The reverse iris
About ten years ago Richard Lindzen proposed that the climate system had an "adaptive infrared iris" which allowed more IR light to escape to space when the sea surface temperature warmed
Other researchers found a weak positive feedback in the tropical Pacific, rather than the stronger negative feedback Lindzen claimed
“We wanted to see if the amount of cirrus associated with a given unit of cumulus varied systematically with changes in sea surface temperature,” he says. “The answer we found was, yes, the amount of cirrus associated with a given unit of cumulus goes down significantly with increases in sea surface temperature in a cloudy region.”
This is the finding that led Lindzen’s team to propose that the Earth has an adaptive infrared iris—a built in “check-and-balance” mechanism that effectively counters global warming (Lindzen et al. 2001). Much like the iris in a human eye contracts to allow less light to pass through the pupil in a brightly lit environment, Lindzen suggests that the area covered by high cirrus clouds contracts to allow more heat to escape into outer space from a very warm environment.
That is, Lin found that clouds in the tropics do change in response to warmer sea surface temperatures, but that the cloud changes serve to slightly enhance warming at the surface. Specifically, whereas Lindzen’s experiment predicts that cirrus clouds change in extent to reduce warming at the surface by anywhere from 0.45 to 1.1 degrees, Lin’s experiment predicts that changes in the tropical clouds will help warm the surface by anywhere from 0.05 to 0.1 degree (Lin et al. 2001).In the 24 July issue of Science, Clement, Burgman and Norris report a positive feedback in the NE Pacific.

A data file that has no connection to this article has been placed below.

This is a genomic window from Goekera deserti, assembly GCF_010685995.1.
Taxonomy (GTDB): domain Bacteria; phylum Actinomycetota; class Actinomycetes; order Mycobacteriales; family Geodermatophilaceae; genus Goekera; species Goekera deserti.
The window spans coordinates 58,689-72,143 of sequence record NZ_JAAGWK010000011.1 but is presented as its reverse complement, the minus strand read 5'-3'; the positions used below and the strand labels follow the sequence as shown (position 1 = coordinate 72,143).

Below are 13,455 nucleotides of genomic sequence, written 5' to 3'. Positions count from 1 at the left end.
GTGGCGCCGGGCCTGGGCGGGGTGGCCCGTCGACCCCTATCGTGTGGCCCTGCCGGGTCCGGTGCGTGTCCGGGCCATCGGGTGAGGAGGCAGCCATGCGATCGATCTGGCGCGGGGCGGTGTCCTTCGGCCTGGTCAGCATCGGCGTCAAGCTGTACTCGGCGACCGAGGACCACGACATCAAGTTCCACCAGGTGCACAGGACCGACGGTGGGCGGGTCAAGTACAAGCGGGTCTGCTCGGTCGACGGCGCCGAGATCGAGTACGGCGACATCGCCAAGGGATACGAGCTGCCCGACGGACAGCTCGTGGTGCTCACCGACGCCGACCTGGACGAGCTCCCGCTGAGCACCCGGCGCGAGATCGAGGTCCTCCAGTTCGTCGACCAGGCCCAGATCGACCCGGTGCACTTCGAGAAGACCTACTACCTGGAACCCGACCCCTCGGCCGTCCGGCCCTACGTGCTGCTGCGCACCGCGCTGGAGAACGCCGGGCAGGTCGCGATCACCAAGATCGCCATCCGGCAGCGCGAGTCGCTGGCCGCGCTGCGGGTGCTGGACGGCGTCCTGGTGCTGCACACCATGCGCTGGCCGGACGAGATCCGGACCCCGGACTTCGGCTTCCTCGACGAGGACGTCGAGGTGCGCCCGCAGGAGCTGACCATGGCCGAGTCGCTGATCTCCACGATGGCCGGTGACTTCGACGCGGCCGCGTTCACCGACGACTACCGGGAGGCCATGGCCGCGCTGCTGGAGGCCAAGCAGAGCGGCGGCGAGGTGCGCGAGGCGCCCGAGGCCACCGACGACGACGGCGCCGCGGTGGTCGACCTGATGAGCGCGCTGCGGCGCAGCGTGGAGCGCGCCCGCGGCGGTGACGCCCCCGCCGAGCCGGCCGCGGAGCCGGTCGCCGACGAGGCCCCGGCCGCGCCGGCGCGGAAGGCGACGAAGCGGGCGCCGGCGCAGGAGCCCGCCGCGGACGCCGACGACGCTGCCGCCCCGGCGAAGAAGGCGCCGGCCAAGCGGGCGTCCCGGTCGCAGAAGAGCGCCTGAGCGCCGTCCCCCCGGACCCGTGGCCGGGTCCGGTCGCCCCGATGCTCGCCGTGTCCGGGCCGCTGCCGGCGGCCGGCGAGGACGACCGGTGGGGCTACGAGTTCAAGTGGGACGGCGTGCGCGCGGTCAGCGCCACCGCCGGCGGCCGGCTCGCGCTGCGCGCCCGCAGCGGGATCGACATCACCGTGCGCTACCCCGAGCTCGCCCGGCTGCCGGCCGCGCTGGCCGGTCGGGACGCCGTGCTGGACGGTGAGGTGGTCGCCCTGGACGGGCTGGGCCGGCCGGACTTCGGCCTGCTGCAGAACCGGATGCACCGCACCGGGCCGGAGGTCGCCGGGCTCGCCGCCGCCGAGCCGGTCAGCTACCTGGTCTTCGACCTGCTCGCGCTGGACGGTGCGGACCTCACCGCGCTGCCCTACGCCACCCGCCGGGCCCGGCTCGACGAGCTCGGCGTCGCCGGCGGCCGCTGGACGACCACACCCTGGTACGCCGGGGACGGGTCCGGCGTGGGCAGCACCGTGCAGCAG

Feedbacks involving low-level clouds remain a primary cause of uncertainty in global climate model projections. This issue was addressed by examining changes in low-level clouds over the Northeast Pacific in observations and climate models. Decadal fluctuations were identified in multiple, independent cloud data sets, and changes in cloud cover appeared to be linked to changes in both local temperature structure and large-scale circulation. This observational analysis further indicated that clouds act as a positive feedback in this region on decadal time scales. The observed relationships between cloud cover and regional meteorological conditions provide a more complete way of testing the realism of the cloud simulation in current-generation climate models. The only model that passed this test simulated a reduction in cloud cover over much of the Pacific when greenhouse gases were increased, providing modeling evidence for a positive low-level cloud feedback.Opening the IRIS, might let more IR out, but it lets more sun in to warm the ocean surface also and this accounts for the positive feedback. A comment by Richard Kerr describing the result notes that
When the results were in, only two models showed low clouds producing a positive feedback as observed. One of them stood out from the pack. The HadGEM1 model from the U.K. Met Office's Hadley Center in Exeter produced patterns of warming and circulation changes during greenhouse warming that resembled those of all 18 models averaged together—the best guide available. The group also concluded that HadGEM1's simulation of meteorological processes in the lowermost kilometer or two of the atmosphere—where the key low-lying clouds reside—is particularly realistic. As it happens, the HadGEM1 model is among the most sensitive of the 18 models to added greenhouse gases. When carbon dioxide is doubled, the model warms the world by 4.4°C; the median of the models for a doubling is 3.1°C.Worry and comment.